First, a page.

big moves

Houston offshore robotics company secures $12M, makes major leadership changes

Houston-based Nauticus Robotics has a new CEO and fresh funding. Photo via LinkedIn

In the wake of a leadership reshuffling and amid lingering financial troubles, publicly traded Nauticus Robotics, a Webster-based developer of subsea robots and software, has netted more than $12 million in a second tranche of funding.

The more than $12 million in new funding includes a $9.5 million loan package.

Nauticus says the funding will accelerate certification of the company’s flagship Aquanaut robot, which is being prepared for its inaugural mission — inspecting a deep-water production facility in the Gulf of Mexico that’s owned by a major oil and gas company.

The new funding comes several weeks after the company announced a change in leadership, including a new interim CEO, interim chief financial officer, and lead general counsel.

Former Halliburton Energy Services executive John Gibson, the interim CEO, became president of Nauticus last October and subsequently joined the board. Gibson replaced Nauticus founder Nicolaus Radford in the CEO role. Radford’s LinkedIn profile indicates he left Nauticus in January 2024, the same month that Gibson stepped into the interim post.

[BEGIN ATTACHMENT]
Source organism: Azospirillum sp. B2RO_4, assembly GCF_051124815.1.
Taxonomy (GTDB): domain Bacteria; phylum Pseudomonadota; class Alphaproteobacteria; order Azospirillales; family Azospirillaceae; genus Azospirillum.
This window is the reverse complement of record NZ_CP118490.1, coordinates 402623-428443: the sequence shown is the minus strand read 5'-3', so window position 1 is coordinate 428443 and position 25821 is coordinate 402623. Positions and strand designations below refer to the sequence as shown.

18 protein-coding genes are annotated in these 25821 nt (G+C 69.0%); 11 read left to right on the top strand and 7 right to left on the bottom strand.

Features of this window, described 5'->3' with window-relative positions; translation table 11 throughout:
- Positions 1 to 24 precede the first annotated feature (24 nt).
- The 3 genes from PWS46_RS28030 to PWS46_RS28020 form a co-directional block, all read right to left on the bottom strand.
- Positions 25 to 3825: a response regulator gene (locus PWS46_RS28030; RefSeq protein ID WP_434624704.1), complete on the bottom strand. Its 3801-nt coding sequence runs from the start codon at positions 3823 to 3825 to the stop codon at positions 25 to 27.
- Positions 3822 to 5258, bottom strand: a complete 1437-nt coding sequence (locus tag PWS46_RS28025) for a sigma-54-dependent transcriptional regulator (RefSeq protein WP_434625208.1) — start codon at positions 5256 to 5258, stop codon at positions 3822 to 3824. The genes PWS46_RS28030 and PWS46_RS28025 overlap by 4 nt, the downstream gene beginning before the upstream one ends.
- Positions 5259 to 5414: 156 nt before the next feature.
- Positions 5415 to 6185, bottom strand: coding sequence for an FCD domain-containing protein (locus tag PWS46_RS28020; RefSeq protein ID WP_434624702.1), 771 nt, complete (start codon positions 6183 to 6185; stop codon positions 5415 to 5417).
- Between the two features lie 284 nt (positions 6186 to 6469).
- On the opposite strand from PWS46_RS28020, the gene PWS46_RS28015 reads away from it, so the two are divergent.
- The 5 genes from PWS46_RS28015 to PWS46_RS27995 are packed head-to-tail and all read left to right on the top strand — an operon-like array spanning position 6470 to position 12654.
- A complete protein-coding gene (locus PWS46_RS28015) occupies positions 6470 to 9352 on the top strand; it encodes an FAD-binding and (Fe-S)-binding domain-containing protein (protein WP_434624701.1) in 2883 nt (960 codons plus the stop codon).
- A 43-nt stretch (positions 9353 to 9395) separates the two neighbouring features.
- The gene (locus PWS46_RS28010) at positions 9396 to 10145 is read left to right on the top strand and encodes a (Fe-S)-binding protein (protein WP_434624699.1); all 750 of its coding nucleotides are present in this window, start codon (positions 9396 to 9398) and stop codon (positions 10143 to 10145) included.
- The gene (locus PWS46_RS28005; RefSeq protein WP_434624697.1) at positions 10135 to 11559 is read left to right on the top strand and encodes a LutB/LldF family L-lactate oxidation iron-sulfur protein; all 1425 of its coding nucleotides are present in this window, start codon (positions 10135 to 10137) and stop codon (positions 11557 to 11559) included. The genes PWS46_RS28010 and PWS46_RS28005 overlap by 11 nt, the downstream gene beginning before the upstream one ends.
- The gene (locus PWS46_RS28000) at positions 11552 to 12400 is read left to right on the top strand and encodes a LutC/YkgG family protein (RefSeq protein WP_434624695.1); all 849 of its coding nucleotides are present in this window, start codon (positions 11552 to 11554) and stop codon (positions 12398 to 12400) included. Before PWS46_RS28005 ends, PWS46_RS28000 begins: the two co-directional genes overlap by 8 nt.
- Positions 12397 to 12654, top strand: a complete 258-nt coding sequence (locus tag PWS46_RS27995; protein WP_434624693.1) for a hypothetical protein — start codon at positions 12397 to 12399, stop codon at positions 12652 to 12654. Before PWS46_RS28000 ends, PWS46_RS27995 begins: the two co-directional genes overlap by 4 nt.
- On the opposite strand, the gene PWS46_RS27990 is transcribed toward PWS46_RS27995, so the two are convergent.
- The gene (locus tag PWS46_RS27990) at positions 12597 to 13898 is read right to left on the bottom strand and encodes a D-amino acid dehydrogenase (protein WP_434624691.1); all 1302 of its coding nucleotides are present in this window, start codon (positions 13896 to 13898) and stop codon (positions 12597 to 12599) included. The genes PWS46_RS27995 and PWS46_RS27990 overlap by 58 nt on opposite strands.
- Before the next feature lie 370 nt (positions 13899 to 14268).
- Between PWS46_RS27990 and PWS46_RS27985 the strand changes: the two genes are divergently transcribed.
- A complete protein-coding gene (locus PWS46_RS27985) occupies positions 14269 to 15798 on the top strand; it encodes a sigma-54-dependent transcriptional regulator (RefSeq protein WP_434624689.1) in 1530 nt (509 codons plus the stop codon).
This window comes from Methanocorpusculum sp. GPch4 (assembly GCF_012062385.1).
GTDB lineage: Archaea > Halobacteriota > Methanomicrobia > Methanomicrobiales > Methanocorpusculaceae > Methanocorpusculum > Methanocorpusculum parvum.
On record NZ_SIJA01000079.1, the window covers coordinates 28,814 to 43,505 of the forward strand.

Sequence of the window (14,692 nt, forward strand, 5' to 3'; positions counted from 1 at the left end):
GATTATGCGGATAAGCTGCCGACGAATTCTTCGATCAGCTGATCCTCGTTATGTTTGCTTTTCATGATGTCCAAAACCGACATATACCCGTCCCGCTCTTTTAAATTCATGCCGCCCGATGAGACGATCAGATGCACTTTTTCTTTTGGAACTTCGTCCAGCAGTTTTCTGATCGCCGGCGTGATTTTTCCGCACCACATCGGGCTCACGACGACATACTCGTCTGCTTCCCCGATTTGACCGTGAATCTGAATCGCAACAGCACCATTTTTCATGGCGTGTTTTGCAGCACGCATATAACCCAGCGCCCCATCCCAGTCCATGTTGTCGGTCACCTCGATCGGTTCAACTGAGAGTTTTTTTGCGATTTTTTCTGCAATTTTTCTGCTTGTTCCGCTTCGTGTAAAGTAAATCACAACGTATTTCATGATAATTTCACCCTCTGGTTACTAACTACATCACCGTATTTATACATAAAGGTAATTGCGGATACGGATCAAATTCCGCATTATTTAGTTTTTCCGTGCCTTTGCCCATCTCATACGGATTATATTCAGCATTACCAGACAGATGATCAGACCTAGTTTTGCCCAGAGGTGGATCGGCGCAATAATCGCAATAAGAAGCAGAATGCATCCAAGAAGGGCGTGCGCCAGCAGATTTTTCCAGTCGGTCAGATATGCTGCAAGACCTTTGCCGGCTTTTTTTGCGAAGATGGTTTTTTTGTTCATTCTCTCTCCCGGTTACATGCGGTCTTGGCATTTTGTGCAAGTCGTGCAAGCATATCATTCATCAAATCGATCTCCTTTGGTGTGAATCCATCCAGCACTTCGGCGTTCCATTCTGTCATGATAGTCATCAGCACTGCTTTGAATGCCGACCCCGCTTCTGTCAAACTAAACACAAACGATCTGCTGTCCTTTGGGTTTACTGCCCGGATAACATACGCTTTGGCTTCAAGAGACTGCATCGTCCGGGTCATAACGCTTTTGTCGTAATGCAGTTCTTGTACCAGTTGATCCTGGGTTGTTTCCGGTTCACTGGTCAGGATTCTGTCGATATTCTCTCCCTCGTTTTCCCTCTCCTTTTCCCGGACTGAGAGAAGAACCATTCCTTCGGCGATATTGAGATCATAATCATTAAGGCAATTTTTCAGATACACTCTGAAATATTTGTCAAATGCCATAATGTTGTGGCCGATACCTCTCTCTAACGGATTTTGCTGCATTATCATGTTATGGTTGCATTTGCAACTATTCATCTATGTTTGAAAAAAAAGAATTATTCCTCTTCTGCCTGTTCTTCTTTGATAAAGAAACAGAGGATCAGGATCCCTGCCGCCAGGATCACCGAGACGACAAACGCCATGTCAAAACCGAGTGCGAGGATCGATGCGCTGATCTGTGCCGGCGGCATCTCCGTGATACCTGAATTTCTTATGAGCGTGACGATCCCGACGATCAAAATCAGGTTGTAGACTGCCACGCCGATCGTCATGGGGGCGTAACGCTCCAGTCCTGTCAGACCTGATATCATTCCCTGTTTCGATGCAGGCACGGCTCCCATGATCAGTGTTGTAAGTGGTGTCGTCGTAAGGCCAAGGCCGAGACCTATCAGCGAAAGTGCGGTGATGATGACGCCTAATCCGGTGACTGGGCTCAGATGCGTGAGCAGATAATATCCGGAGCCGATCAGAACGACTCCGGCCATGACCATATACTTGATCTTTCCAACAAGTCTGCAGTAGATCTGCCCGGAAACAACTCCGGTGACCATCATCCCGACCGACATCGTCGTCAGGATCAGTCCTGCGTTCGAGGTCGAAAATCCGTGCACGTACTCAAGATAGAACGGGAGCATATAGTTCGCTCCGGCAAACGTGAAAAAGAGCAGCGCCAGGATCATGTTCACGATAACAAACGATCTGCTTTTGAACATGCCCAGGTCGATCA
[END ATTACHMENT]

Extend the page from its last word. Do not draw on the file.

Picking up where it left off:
Radford founded what was known as Houston Mechatronics in 2014.

Victoria Hay, the new interim CFO at Nauticus, and Nicholas Bigney, the new lead general counsel, came aboard in the fourth quarter of 2023.

“We currently have the intellectual property, prototypes, and the talent to deliver robust products and services,” Gibson says in a news release. “Team Nauticus is now laser-focused on converting our intellectual property, including both patents and trade secrets, into differentiated solutions that bring significant value to both commercial and government customers.”

A couple of weeks after the leadership shift, the NASDAQ stock market notified Nauticus that the average closing price of the company’s common stock had fallen below the $1-per-share threshold for 30 consecutive trading days. That threshold must be met to maintain a NASDAQ listing.